On our way to the UNESCO World Heritage Hindu temple of Prambanan, we stopped at some smaller temples, including Candi Plaosan. Built around 825 AD, this Buddhist temple was gifted by a Hindu prince to his Buddhist princess wife from another dynasty. Although comprised of 174 buildings of varying sizes, many of the structures suffered significant damage during the 2006 earthquake.
Despite its proximity to Prambanan (about 1 km northwest), it lacked the large crowds, enabling ease of exploration.
Two massive Drawapalas serve as guardian figures in front of the two main temples at Plaosan.
Flanking the outer walls of the main temple are beautiful carvings of Bodhisattvas. Some of the carvings reminded me of those at Tamil Nadu's impressive Thanjavur Hindu temple, except that the color of these stones were much darker than those in India.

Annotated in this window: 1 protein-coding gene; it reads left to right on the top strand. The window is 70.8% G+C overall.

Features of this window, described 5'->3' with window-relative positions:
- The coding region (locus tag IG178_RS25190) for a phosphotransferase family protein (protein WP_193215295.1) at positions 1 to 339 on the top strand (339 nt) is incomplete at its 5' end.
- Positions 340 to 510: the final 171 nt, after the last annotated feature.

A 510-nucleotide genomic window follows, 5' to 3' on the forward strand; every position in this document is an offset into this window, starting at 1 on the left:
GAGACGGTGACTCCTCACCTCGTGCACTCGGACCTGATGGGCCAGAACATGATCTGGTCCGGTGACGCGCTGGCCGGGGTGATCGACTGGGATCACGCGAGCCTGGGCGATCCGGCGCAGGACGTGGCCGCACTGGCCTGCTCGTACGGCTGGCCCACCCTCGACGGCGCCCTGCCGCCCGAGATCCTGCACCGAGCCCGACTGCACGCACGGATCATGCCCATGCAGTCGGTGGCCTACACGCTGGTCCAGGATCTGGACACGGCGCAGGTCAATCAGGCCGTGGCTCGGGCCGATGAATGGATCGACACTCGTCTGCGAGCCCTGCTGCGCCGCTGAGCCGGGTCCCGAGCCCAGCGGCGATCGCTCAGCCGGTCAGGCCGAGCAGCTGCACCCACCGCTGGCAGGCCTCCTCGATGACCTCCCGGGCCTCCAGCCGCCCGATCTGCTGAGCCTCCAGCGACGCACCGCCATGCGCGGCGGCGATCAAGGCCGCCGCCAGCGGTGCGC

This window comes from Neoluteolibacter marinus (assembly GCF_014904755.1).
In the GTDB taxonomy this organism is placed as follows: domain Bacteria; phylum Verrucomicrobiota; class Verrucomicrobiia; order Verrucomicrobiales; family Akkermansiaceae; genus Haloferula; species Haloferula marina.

Inside the main temples, portions of sculptures remained, although some were headless.
During the time I was there, Plaosan became slightly more lively when a wedding party arrived to take a few photos. Although many of the members were dressed in jeans, the bride was dressed in a Western gown and the groom in a white Indonesian outfit. As in other places, several people came up to me, asking if they could have a photo taken with me.
Having had a chance to explore most of the site, we now were ready for the granddaddy of them all - Prambanan.